On Sunday, Verily, one of Google's sister companies, launched a pilot website to screen patients for COVID-19. Google said the site is designed to allow "individuals to do a risk assessment and be scheduled for testing at sites in the Bay Area." The website prompts visitors to answer a yes-or-no question: "Are you currently experiencing severe cough, shortness of breath, fever, or other concerning symptoms?" If patients answer yes, the website will stop the screening and recommend the patient seek immediate medical attention because Verily's mobile testing sites are not equipped to handle acute cases of COVID-19.

How effective is drive-thru testing?

According to experts, efforts to expand drive-thru testing might help contain the new coronavirus in areas of the country where the intensity of infection is low, but in much of the United States, it's probably coming too late to make a difference, particularly in hot zones, like Seattle, where there are hundreds of cases.

In response to Trump's calls for more drive-thru clinics, Dena Grayson, a physician and an expert on pandemics who worked on the 2014 Ebola outbreak in the private sector said, "I'm unsure why this step wasn't taken weeks or months ago. The virus has been circulating in the country this whole time, and we have had very limited capacity to detect it. The problem is we're in a situation where the cat is already out of the bag." However, Grayson noted, "This will be very effective in places where there’s not a high intensity of infection and we can catch people early."

Grayson said tests will need to be free in order for patients who are uninsured or undocumented to access them and for public health officials to quickly detect and isolate cases (Ward, Vox, 3/14; Bannow, Modern Healthcare, 3/11; Rall, FOX 8, 3/14; Bercovici, Los Angeles Times, 3/16; Kim, Los Angeles Times, 3/14; Engelberg et al., ProPublica, 3/15; Burton et al., Wall Street Journal, 3/12; Roland/Loftus, Wall Street Journal, 3/13; Secon, Business Insider, 3/13; Johnson/McGinley, Washington Post, 3/7; Kuhn ,"Goats and Soda," NPR, 3/13).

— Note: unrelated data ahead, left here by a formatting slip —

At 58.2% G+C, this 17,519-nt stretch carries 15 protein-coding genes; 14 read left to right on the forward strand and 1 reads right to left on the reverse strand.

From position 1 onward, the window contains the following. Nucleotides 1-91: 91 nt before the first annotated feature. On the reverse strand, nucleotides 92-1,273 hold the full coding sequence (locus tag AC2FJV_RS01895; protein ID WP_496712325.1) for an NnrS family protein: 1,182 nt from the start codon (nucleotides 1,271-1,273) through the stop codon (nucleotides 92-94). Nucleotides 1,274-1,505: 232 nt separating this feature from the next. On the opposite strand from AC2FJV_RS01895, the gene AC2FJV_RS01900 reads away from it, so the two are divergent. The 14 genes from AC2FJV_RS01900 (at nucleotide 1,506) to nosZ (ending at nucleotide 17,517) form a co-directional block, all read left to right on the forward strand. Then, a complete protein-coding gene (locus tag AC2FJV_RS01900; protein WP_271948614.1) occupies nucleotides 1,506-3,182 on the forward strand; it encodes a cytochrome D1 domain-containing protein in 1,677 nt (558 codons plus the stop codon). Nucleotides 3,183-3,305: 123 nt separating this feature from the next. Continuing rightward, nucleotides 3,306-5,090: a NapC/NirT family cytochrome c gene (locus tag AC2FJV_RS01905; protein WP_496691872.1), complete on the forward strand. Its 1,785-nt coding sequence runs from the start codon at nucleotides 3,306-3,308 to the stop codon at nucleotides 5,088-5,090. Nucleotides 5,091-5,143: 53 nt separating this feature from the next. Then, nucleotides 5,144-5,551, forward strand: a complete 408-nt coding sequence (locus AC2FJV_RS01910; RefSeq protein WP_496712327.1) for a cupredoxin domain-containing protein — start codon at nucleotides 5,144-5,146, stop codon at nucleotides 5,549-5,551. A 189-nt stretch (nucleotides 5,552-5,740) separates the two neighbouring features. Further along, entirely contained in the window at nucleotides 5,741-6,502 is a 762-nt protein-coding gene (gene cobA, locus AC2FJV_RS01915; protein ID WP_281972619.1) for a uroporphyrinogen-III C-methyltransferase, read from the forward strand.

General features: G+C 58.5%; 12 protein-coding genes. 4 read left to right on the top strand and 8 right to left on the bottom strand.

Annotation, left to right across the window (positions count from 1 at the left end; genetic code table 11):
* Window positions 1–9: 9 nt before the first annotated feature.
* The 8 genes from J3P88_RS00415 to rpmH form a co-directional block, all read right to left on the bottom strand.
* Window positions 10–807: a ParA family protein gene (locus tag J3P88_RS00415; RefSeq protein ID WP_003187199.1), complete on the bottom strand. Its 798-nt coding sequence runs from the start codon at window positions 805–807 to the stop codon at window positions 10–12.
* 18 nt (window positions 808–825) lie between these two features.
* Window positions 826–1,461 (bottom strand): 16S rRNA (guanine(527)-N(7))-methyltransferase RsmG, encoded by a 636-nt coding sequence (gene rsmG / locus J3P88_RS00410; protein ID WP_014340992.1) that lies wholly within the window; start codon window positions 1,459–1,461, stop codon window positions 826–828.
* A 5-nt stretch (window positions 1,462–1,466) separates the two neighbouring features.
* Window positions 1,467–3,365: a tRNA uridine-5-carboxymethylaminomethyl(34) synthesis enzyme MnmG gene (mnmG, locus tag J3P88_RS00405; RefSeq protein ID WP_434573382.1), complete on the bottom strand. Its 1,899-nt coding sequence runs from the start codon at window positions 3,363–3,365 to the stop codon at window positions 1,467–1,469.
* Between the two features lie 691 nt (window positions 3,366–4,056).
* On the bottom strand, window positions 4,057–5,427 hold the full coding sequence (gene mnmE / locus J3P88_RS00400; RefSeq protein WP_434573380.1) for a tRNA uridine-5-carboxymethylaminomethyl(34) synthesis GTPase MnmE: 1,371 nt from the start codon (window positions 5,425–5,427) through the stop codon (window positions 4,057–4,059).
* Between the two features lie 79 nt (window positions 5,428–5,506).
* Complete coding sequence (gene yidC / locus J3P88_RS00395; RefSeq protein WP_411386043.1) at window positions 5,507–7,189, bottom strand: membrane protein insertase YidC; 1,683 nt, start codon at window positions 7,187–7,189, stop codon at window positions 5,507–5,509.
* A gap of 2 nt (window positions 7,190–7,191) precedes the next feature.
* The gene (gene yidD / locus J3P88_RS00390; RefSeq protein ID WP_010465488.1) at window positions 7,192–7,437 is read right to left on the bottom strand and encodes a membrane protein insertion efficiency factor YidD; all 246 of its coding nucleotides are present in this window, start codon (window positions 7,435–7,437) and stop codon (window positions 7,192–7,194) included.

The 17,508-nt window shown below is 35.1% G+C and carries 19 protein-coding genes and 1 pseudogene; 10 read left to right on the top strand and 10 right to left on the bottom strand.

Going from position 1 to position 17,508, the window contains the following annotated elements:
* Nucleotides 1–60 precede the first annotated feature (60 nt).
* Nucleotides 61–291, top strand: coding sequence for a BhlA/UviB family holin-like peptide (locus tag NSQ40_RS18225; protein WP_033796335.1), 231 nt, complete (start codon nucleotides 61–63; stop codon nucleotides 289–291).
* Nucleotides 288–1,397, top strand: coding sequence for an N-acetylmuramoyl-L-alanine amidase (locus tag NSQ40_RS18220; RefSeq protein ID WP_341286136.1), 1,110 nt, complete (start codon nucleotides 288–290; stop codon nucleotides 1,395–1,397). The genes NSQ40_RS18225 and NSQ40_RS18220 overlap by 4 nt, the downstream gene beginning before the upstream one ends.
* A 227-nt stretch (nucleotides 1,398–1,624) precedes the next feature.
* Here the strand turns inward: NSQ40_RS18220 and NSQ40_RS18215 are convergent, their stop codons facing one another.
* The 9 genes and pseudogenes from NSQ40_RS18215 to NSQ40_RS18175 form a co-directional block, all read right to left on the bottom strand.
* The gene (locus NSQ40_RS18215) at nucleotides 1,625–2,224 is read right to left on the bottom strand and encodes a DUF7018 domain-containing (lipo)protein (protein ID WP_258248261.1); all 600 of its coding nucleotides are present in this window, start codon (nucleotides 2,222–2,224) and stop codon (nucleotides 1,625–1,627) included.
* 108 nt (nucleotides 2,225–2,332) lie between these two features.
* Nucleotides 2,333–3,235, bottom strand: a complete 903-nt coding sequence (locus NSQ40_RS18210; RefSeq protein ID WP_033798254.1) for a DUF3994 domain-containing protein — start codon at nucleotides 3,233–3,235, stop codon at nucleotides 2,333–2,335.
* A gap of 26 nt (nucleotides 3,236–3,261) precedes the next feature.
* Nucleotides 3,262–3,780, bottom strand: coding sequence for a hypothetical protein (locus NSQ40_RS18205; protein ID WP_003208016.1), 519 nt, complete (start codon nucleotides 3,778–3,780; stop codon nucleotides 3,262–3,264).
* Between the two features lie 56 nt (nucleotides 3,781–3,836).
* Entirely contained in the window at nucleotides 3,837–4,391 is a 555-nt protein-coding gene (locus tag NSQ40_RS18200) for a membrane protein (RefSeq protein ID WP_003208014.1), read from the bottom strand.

Advisory Board's take

Why drive-thrus are only the first step to improving access to COVID-19 tests

Brandi Greenberg, Managing Director

Health care is not typically thought of as an on-the-go, drive-thru industry—but these are not normal times. During the COVID-19 pandemic, drive-thru test sites—first, in South Korea and now, in the United States—have emerged as an efficient way to expand testing access while also protecting patients and providers from unnecessary exposure. While the United States' actual capacity to test for COVID-19 remains unclear, the proliferation of drive-thru test sites is good news, but it's by no means a panacea for our testing woes.

Drive-thru tests are most useful for people with readily available access to a car. However, the intersection of vulnerable populations and individuals without access to private transportation is significant. For the elderly, children, and people who are reliant on others for transportation, drive-thru tests don't help much. In fact, they could exacerbate disparities in access to care. Pandemic experts have cited walk-through clinics for individuals who can't (or shouldn't) drive as a valuable, supplemental strategy.

For the new drive-thru test sites to have maximum impact, other parts of our nation's comprehensive approach to COVID-19 testing must also work in tandem. Consumers must understand when they should get tested. And they should not be hindered by fear of excess fees or threats to immigration status. Newly-approved private and hospital-based labs need to ramp up their testing capacity as fast as they are able, and more AMC-based labs should strive to come online.

Suppliers of critical reagents and lab materials must accelerate production and distribution so we have enough testing kits to process the influx of samples our expanded drive-through sites will generate. And even when the new tests from Roche and Thermo Fisher come online—both of which promise far faster turnaround times—lab technicians will still need time to get trained on those new technologies. Finally, providers need flexible, coordinated ways of communicating test results to drive-thru patients since many may not have access to online results portals.

CDC, FDA, and other parts of the federal government have done much in the past week to reduce the regulatory red tape and confusion inhibiting broader testing. But it remains imperative that all parts of the health care industry—providers, suppliers, labs, and retail testing sites—work together to ensure broad access to testing and effective ways of communicating results, especially for patients in underserved communities.